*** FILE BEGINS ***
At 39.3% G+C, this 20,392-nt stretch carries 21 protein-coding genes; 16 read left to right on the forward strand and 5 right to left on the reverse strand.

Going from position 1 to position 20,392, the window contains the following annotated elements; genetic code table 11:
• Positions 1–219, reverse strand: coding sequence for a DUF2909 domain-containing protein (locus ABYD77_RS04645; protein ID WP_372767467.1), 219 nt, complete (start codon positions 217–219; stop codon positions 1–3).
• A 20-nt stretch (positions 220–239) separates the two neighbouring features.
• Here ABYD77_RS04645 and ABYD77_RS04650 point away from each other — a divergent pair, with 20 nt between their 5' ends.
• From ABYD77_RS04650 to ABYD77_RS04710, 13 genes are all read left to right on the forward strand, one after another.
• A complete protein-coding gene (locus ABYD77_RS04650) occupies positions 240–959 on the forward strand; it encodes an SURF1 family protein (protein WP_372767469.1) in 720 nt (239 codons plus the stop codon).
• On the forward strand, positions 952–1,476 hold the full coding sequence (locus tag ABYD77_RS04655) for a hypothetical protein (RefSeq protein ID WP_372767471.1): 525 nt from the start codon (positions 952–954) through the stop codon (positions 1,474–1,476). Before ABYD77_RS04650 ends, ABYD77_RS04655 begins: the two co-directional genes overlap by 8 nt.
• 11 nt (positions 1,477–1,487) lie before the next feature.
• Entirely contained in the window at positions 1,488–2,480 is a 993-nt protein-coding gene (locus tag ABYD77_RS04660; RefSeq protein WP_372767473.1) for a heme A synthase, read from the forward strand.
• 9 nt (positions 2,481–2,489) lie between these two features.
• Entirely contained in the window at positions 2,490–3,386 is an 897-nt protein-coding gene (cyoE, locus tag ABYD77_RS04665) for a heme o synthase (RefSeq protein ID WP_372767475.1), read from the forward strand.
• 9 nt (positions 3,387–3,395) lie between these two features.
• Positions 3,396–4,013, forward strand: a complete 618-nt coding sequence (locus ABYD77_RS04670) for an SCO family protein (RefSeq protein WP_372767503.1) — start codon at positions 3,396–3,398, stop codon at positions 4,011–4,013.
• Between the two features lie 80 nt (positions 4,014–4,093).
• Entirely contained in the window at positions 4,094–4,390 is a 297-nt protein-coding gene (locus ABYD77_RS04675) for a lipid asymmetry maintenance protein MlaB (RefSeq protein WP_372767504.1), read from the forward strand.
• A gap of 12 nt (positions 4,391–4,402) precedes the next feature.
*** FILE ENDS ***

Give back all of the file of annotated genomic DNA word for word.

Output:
At 39.3% G+C, this 20,392-nt stretch carries 21 protein-coding genes; 16 read left to right on the forward strand and 5 right to left on the reverse strand.

Going from position 1 to position 20,392, the window contains the following annotated elements; genetic code table 11:
• Positions 1–219, reverse strand: coding sequence for a DUF2909 domain-containing protein (locus ABYD77_RS04645; protein ID WP_372767467.1), 219 nt, complete (start codon positions 217–219; stop codon positions 1–3).
• A 20-nt stretch (positions 220–239) separates the two neighbouring features.
• Here ABYD77_RS04645 and ABYD77_RS04650 point away from each other — a divergent pair, with 20 nt between their 5' ends.
• From ABYD77_RS04650 to ABYD77_RS04710, 13 genes are all read left to right on the forward strand, one after another.
• A complete protein-coding gene (locus ABYD77_RS04650) occupies positions 240–959 on the forward strand; it encodes an SURF1 family protein (protein WP_372767469.1) in 720 nt (239 codons plus the stop codon).
• On the forward strand, positions 952–1,476 hold the full coding sequence (locus tag ABYD77_RS04655) for a hypothetical protein (RefSeq protein ID WP_372767471.1): 525 nt from the start codon (positions 952–954) through the stop codon (positions 1,474–1,476). Before ABYD77_RS04650 ends, ABYD77_RS04655 begins: the two co-directional genes overlap by 8 nt.
• 11 nt (positions 1,477–1,487) lie before the next feature.
• Entirely contained in the window at positions 1,488–2,480 is a 993-nt protein-coding gene (locus tag ABYD77_RS04660; RefSeq protein WP_372767473.1) for a heme A synthase, read from the forward strand.
• 9 nt (positions 2,481–2,489) lie between these two features.
• Entirely contained in the window at positions 2,490–3,386 is an 897-nt protein-coding gene (cyoE, locus tag ABYD77_RS04665) for a heme o synthase (RefSeq protein ID WP_372767475.1), read from the forward strand.
• 9 nt (positions 3,387–3,395) lie between these two features.
• Positions 3,396–4,013, forward strand: a complete 618-nt coding sequence (locus ABYD77_RS04670) for an SCO family protein (RefSeq protein WP_372767503.1) — start codon at positions 3,396–3,398, stop codon at positions 4,011–4,013.
• Between the two features lie 80 nt (positions 4,014–4,093).
• Entirely contained in the window at positions 4,094–4,390 is a 297-nt protein-coding gene (locus ABYD77_RS04675) for a lipid asymmetry maintenance protein MlaB (RefSeq protein WP_372767504.1), read from the forward strand.
• A gap of 12 nt (positions 4,391–4,402) precedes the next feature.